This MFF doc tells the story of the 62-year-old soul singer's journey to his debut album, "No Time For Dreaming."
With a heartbreakingly painful delivery, struggling soul singer Charles Bradley belts out the question, “Why is it so hard to make it in America?” Through the sorrow in his voice, it’s apparent that his life over the past 62 years have been met with hardship that most couldn’t imagine. But through his tribulations, Bradley finally has his chance to come out on top, as documented in the film Charles Bradley: Soul of America.
As a story of perseverance and determination, Charles Bradley: Soul of America takes the viewer on a journey into the life of a man who, after decades of trying, is about to release his debut album, No Time for Dreaming, at an age where many are thinking about retirement.
The film begins on his 62nd birthday in a dank Brooklyn tavern as Bradley, under the name Black Velvet, dons a cape and wig in a portrayal of his musical hero James Brown. Traveling from his home in a Brooklyn housing project to the basement of the home of his elderly mother, who he cares for, Bradley discusses his upbringing while the countdown to his album’s release is mere months away.
This harrowing story follows the many twists and turns in Bradley’s life, including his mother abandoning him, how he eventually ran away from home and slept in subways, his journey to become a chef and a James Brown impersonator, living through the murder of his brother, and reconnecting with his mother. All the while, he kept his dream of making a name for himself in the music industry alive.
Bradley finally got to the attention of Gabriel Roth at Daptone Records, a Brooklyn-based record company specializing in the soul-revival sound of its roster, which includes Sharon Jones & the Dap Kings, Budos Band and Antibalas, among others.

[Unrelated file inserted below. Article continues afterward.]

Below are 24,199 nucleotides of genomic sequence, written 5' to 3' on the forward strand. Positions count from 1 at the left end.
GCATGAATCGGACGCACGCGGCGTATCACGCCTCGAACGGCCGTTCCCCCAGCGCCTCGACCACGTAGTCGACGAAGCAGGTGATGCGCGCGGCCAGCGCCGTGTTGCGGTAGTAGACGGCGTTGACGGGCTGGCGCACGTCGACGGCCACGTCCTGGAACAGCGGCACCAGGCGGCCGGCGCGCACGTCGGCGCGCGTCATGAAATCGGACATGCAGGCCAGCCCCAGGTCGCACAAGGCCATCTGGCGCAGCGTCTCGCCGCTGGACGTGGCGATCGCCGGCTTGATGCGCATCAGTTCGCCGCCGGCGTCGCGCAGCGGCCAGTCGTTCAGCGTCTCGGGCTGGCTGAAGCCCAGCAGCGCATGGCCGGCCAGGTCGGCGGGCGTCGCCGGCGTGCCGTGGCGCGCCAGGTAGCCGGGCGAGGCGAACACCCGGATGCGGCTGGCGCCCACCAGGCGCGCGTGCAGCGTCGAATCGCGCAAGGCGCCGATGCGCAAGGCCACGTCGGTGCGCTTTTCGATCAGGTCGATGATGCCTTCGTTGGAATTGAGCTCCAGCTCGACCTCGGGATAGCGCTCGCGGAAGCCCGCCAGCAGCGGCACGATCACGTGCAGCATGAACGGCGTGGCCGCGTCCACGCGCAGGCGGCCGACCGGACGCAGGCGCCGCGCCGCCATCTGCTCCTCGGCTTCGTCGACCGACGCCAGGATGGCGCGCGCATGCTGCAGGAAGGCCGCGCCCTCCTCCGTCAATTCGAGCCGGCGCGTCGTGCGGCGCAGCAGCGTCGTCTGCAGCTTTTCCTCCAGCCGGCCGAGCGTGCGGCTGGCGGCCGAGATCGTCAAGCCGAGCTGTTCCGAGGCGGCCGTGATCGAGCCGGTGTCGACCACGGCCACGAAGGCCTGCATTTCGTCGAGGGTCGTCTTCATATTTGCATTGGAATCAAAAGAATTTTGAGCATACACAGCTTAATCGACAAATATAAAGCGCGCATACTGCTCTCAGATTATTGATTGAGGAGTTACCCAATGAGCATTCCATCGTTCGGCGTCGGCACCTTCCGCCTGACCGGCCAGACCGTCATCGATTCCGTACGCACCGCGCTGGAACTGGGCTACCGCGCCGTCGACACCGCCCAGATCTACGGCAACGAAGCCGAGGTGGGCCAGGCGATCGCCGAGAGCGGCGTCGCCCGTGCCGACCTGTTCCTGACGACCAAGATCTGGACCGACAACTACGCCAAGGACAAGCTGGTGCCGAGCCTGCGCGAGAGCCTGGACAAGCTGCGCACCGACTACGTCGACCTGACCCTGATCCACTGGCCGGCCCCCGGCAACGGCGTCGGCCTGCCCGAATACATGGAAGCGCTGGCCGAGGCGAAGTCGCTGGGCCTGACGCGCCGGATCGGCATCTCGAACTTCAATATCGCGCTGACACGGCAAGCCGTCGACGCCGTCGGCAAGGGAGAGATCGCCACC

The label was a perfect fit for Bradley’s soulful cry, and he cut his debut album, No Time for Dreaming, with the Menahan Street Band in 2011. The film shows a good deal of Bradley and the band’s practices and discourse, along with concert footage of Bradley as he opens for Sharon Jones & the Dap Kings, and the eventual album release show in Brooklyn.
It’s not a done deal that Bradley will become a superstar, but he’s finally on the right track. With his humble and gracious demeanor coupled with his dedication to his craft, it’s an inspirational story that moves you to pull for someone that has gone through so much and worked so hard.
Charles Bradley: Soul of America is part of the Milwaukee Film Festival’s Sound Vision series. The film’s first screening is at the Oriental Theatre on Thursday, Oct. 4, at 5 p.m. Additional screenings are on Oct. 6, 7 and 11. For times and location click here.
The Milwaukee Film Festival runs through Oct. 11 at the Oriental Theatre, Downer Theatre and Fox-Bay Cinema. Check out TCD’s Flick by Flick guides for films opening this weekend and throughout October. For more information, visit the MFF website.